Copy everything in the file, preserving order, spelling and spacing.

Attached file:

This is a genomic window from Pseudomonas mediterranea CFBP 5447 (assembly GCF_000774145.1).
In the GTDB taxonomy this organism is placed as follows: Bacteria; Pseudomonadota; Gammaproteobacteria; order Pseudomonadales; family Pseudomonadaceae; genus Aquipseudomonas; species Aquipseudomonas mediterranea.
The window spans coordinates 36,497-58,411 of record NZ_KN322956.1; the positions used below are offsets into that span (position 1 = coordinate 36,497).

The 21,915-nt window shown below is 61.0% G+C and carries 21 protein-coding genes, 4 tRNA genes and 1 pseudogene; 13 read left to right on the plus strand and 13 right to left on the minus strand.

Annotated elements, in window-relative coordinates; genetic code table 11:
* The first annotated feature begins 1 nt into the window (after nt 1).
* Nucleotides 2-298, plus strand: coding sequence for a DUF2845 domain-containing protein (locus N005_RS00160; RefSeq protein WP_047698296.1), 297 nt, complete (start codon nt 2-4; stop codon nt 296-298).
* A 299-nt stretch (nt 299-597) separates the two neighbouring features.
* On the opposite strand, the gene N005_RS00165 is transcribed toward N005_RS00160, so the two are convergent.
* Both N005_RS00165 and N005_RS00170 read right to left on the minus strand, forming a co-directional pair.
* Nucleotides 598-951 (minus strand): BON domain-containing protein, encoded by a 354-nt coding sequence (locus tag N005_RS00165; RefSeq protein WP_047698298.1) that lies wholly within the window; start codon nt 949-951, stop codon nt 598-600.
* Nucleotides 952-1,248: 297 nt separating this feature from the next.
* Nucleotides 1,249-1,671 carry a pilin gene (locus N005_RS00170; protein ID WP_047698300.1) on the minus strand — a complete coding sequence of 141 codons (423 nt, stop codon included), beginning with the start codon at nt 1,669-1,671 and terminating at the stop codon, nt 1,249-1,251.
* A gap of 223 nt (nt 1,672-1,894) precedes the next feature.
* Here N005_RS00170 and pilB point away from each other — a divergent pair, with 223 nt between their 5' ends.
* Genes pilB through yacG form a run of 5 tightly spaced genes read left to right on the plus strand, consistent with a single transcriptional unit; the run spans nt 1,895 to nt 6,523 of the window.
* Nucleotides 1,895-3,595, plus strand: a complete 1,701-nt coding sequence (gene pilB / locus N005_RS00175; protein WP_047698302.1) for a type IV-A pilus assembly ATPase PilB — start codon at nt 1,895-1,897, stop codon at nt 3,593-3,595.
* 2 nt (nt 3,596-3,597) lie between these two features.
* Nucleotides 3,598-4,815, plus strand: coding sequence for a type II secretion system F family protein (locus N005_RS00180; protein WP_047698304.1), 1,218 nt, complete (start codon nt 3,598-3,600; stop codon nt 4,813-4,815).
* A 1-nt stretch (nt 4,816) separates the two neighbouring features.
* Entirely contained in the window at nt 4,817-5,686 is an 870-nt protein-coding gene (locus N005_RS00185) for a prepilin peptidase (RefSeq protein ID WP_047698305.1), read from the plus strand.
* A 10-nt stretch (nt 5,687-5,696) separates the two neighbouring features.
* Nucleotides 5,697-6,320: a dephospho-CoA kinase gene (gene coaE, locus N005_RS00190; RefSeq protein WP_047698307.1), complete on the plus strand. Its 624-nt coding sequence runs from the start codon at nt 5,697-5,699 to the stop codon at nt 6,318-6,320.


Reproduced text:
This is a genomic window from Pseudomonas mediterranea CFBP 5447 (assembly GCF_000774145.1).
In the GTDB taxonomy this organism is placed as follows: Bacteria; Pseudomonadota; Gammaproteobacteria; order Pseudomonadales; family Pseudomonadaceae; genus Aquipseudomonas; species Aquipseudomonas mediterranea.
The window spans coordinates 36,497-58,411 of record NZ_KN322956.1; the positions used below are offsets into that span (position 1 = coordinate 36,497).

The 21,915-nt window shown below is 61.0% G+C and carries 21 protein-coding genes, 4 tRNA genes and 1 pseudogene; 13 read left to right on the plus strand and 13 right to left on the minus strand.

Annotated elements, in window-relative coordinates; genetic code table 11:
* The first annotated feature begins 1 nt into the window (after nt 1).
* Nucleotides 2-298, plus strand: coding sequence for a DUF2845 domain-containing protein (locus N005_RS00160; RefSeq protein WP_047698296.1), 297 nt, complete (start codon nt 2-4; stop codon nt 296-298).
* A 299-nt stretch (nt 299-597) separates the two neighbouring features.
* On the opposite strand, the gene N005_RS00165 is transcribed toward N005_RS00160, so the two are convergent.
* Both N005_RS00165 and N005_RS00170 read right to left on the minus strand, forming a co-directional pair.
* Nucleotides 598-951 (minus strand): BON domain-containing protein, encoded by a 354-nt coding sequence (locus tag N005_RS00165; RefSeq protein WP_047698298.1) that lies wholly within the window; start codon nt 949-951, stop codon nt 598-600.
* Nucleotides 952-1,248: 297 nt separating this feature from the next.
* Nucleotides 1,249-1,671 carry a pilin gene (locus N005_RS00170; protein ID WP_047698300.1) on the minus strand — a complete coding sequence of 141 codons (423 nt, stop codon included), beginning with the start codon at nt 1,669-1,671 and terminating at the stop codon, nt 1,249-1,251.
* A gap of 223 nt (nt 1,672-1,894) precedes the next feature.
* Here N005_RS00170 and pilB point away from each other — a divergent pair, with 223 nt between their 5' ends.
* Genes pilB through yacG form a run of 5 tightly spaced genes read left to right on the plus strand, consistent with a single transcriptional unit; the run spans nt 1,895 to nt 6,523 of the window.
* Nucleotides 1,895-3,595, plus strand: a complete 1,701-nt coding sequence (gene pilB / locus N005_RS00175; protein WP_047698302.1) for a type IV-A pilus assembly ATPase PilB — start codon at nt 1,895-1,897, stop codon at nt 3,593-3,595.
* 2 nt (nt 3,596-3,597) lie between these two features.
* Nucleotides 3,598-4,815, plus strand: coding sequence for a type II secretion system F family protein (locus N005_RS00180; protein WP_047698304.1), 1,218 nt, complete (start codon nt 3,598-3,600; stop codon nt 4,813-4,815).
* A 1-nt stretch (nt 4,816) separates the two neighbouring features.
* Entirely contained in the window at nt 4,817-5,686 is an 870-nt protein-coding gene (locus N005_RS00185) for a prepilin peptidase (RefSeq protein ID WP_047698305.1), read from the plus strand.
* A 10-nt stretch (nt 5,687-5,696) separates the two neighbouring features.
* Nucleotides 5,697-6,320: a dephospho-CoA kinase gene (gene coaE, locus N005_RS00190; RefSeq protein WP_047698307.1), complete on the plus strand. Its 624-nt coding sequence runs from the start codon at nt 5,697-5,699 to the stop codon at nt 6,318-6,320.